A South Korean court jailed the head of the Hanwha Group conglomerate, one of the country’s largest, for four years on Thursday and sent him directly to jail, an unusual move in a country where top business leaders rarely serve jail time.
The sentencing of Chair Kim Seung-youn, who was also handed a 5.1 billion Korean won ($4.51 million) fine on charges of breach of trust, sent the shares of Hanwha Corp (000880.KS) skidding nearly 5 percent.
The Seoul Western District Court ruled that the 60-year-old Kim used Hanwha group affiliates’ funds to “unfairly support” companies owned by him.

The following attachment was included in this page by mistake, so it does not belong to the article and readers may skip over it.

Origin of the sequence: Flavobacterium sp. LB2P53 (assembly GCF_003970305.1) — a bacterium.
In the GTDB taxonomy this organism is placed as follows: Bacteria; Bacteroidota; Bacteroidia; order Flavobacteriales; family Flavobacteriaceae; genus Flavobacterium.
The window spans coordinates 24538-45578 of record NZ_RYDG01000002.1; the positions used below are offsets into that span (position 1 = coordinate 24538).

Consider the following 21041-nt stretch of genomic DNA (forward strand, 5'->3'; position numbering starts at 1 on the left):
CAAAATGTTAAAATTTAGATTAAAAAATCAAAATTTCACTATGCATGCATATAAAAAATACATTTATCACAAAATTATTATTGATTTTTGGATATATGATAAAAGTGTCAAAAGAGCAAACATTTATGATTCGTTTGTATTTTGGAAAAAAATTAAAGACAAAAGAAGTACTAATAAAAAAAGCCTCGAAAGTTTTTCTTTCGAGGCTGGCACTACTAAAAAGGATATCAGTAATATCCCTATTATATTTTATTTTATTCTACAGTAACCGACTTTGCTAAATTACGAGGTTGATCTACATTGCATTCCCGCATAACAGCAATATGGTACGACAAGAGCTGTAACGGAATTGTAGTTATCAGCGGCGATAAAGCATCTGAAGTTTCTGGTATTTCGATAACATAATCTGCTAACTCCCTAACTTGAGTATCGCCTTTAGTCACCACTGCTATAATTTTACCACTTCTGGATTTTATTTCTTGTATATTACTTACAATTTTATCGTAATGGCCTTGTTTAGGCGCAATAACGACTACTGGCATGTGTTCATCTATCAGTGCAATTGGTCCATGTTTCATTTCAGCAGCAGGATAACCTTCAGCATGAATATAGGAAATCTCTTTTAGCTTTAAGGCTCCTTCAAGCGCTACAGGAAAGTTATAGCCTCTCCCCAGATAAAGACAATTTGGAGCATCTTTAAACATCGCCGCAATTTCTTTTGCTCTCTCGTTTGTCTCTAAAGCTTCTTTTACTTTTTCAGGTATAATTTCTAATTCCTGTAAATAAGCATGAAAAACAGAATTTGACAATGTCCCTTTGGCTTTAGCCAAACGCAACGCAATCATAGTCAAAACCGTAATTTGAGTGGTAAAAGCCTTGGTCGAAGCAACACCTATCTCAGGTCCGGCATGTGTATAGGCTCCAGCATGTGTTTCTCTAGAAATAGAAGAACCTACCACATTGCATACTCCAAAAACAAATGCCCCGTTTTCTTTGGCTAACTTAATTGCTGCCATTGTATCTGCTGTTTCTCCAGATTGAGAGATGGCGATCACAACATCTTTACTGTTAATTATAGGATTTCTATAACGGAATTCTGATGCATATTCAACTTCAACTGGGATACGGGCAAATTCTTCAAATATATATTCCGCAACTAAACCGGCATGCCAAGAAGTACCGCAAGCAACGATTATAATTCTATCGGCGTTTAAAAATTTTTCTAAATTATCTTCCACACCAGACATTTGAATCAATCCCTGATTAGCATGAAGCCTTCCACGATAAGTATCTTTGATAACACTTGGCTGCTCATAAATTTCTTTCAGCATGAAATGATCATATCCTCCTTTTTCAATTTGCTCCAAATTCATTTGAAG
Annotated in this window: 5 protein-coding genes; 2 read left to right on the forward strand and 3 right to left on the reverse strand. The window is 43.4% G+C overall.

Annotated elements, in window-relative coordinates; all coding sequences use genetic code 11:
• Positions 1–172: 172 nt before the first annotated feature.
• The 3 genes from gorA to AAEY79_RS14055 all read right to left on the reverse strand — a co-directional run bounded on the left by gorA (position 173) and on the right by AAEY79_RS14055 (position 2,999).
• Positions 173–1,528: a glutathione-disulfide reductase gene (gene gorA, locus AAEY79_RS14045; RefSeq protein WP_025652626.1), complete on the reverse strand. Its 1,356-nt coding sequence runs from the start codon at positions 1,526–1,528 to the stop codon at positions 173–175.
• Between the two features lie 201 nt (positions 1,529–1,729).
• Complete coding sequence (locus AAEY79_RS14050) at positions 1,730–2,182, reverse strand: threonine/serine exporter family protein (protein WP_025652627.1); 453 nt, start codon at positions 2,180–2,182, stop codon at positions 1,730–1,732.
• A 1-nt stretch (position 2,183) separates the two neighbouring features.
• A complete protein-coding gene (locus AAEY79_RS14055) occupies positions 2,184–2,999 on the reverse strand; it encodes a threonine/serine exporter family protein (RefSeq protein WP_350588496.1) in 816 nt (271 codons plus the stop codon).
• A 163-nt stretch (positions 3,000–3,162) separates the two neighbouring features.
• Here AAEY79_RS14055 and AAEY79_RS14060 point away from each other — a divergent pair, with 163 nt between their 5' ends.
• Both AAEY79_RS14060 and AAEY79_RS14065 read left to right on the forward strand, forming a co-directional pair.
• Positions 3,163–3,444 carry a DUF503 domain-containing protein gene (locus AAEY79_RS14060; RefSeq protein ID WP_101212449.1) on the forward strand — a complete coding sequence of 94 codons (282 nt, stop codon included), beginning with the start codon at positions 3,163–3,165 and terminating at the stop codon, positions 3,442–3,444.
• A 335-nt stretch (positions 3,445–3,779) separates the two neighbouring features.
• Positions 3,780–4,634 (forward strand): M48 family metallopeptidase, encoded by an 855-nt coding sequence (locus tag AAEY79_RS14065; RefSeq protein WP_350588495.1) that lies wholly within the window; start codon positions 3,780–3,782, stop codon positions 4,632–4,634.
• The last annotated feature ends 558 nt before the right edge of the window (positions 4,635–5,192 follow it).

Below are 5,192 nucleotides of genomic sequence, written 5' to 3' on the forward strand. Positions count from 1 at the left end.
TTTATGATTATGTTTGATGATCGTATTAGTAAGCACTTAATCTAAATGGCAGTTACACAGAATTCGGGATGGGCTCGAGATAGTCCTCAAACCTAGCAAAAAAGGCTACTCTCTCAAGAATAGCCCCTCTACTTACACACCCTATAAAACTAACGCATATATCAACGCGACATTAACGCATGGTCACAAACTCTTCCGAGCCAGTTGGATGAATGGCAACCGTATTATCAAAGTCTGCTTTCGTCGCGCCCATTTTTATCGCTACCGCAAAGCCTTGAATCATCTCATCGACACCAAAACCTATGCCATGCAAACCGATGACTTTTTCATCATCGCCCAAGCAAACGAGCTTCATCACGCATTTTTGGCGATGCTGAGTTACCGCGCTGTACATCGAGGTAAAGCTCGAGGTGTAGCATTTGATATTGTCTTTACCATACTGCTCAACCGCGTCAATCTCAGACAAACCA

“(As) a controlling shareholder of Hanwha Group, the defendant is passing on his responsibility to working-level officials and he has not shown remorse. Considering this, he needs to be strictly punished,” Judge Seo Kyung-hwan said in his ruling.
Hanwha executive Kang Ki-soo told reporters after the ruling that it would immediately appeal against the ruling.
Hanwha is the tenth biggest of South Korea’s business groups by assets with interests from explosives and construction to chemicals and solar energy.
The ruling comes at a sensitive time, ahead of December’s presidential elections and amid calls to get tougher on South Korea’s “chaebol”, or huge diversified business conglomerates.
This is not the first time Kim has been jailed. He was sentenced in 2007 to an 18 month prison term for beating karaoke bar workers he believed had assaulted his son.
An appeals court later ruled that his jail term was too heavy and suspended it for three years.